Your recent analysis of the German economy concluded with the diagnosis that Germany might once again become the sick man of Europe. [ " How the wheels came off '',   August 19th.] 

I argue that this is not the case :

In the late 1990s, when '' The Economist '' first described Germany this way [ '' The sick man of the euro'' , June 5th 1999], the country was suffering from unemployment, especially long-term unemployment, low productivity and hence anaemic growth. 

The labour market was dysfunctional and inefficient. In other words, the problems were endogenous.

The situation today is completely different. With Russia's war of aggression against Ukraine, Germany has faced a turning point and an exogenous terms-of-trade shock.

The shock has hit Germany harder than any other major country in western Europe because of its greater exposure. Its gas imports from Russia fell from over 50% of total gas imports to zero.

Energy prices have been rising dramatically for some time. Measured against this historically difficult situation, the German economy has coped well with the shock, thanks to widespread energy savings by businesses and households and thanks to decisive action by the federal government, for example building liquefied natural-gas terminals in record time. [`'Deutschlandgeschwindigkeit'']

Moreover, as one of the world's leading export nations, Germany's economic performance is negatively affected by slow growth in some of its key trading partners. Even more importantly, the coming years will be crucial in the fight against climate change.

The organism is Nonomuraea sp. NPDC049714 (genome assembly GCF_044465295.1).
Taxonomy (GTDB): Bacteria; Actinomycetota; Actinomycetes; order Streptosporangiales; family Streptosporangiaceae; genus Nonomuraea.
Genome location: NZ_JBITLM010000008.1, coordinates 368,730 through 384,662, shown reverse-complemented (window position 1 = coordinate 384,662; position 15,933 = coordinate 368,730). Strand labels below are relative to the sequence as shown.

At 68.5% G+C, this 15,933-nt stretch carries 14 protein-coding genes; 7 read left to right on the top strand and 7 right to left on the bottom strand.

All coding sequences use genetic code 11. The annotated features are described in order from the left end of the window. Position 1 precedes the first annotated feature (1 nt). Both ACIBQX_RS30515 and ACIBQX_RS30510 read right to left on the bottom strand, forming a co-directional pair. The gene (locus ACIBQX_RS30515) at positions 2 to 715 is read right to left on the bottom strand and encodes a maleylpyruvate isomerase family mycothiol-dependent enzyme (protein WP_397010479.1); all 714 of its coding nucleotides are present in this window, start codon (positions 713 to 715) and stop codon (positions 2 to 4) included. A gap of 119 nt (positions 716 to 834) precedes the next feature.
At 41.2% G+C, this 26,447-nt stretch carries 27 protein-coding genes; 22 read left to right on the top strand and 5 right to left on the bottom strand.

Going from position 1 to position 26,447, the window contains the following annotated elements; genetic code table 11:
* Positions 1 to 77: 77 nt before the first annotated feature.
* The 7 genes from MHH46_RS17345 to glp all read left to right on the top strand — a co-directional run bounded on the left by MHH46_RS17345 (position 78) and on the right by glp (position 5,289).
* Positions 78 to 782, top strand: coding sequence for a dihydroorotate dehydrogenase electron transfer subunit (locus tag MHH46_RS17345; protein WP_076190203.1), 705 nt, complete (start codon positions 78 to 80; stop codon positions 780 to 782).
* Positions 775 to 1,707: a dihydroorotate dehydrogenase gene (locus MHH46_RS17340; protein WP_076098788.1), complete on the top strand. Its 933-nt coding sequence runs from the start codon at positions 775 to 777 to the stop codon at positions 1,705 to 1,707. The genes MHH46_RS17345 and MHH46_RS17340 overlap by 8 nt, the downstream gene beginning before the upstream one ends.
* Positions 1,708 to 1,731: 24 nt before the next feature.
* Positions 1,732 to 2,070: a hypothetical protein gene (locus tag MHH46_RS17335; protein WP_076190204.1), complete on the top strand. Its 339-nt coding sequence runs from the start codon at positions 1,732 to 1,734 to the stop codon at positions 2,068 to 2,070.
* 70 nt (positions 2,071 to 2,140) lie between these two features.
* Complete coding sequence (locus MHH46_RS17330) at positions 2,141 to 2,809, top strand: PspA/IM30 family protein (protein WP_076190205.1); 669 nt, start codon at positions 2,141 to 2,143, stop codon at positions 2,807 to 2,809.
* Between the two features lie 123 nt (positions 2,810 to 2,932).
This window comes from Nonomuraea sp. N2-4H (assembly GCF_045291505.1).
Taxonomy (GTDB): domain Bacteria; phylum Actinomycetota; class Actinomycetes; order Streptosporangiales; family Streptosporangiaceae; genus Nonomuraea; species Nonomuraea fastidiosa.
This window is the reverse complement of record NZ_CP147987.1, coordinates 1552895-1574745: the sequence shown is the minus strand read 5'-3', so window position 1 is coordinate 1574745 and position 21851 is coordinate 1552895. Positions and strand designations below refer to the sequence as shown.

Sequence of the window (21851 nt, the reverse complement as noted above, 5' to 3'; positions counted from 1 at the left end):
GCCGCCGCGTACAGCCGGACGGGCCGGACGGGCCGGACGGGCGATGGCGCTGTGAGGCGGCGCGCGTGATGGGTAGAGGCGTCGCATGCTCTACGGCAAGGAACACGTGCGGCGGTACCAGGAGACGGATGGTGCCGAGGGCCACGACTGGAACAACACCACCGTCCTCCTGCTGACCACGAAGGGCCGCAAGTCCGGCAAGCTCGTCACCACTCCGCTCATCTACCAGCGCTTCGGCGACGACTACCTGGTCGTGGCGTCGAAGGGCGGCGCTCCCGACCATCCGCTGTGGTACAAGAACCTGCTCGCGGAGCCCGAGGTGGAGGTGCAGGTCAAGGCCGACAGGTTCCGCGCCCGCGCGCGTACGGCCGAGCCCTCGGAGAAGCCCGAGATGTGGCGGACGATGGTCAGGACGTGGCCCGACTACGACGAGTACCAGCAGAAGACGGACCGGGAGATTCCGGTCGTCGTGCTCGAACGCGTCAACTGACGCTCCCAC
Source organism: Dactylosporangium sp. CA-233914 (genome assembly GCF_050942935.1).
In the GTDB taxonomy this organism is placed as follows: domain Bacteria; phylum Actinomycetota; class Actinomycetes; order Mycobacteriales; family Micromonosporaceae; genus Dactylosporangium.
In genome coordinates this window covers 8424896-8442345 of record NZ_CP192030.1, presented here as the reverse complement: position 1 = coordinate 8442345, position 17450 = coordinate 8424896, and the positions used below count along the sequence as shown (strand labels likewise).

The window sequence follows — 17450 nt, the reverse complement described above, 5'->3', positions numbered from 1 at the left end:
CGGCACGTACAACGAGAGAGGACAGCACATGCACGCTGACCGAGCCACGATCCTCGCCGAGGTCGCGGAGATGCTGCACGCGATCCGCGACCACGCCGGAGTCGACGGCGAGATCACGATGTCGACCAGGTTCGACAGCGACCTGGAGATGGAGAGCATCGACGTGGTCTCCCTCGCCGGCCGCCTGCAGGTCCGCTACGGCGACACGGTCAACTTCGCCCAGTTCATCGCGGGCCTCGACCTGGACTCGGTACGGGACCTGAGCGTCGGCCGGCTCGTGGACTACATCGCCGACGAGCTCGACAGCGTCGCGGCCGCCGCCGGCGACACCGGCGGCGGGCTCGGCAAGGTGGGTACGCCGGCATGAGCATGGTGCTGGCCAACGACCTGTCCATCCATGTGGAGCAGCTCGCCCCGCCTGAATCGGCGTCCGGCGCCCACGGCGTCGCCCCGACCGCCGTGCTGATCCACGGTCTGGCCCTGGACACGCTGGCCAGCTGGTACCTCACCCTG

Germany is mobilising hundreds of billions of euros of private and public investment to transform its economy into a carbon-neutral one.

WE ARE cutting red tape, speeding up permit procedures and creating a new, modern immigration system. We are strengthening our grids, building a hydrogen infrastructure and new hydrogen-ready power plants.

OVERALL, the German government does not at all ignore '' alarm bells '', especially regarding its industrial sector. It admits the enormous scale of the task and is fully committed to changing the ways we are doing things to be successful.

It is quite normal that such an enormous transition comes with some turbulence. I am convinced that growth will soon return and that we will profit enormously from our action in the longer run. Don't count out Germany just yet.

The World Students Society thanks author Steffen Meyer, Director-general Federal Chancellery, Berlin.


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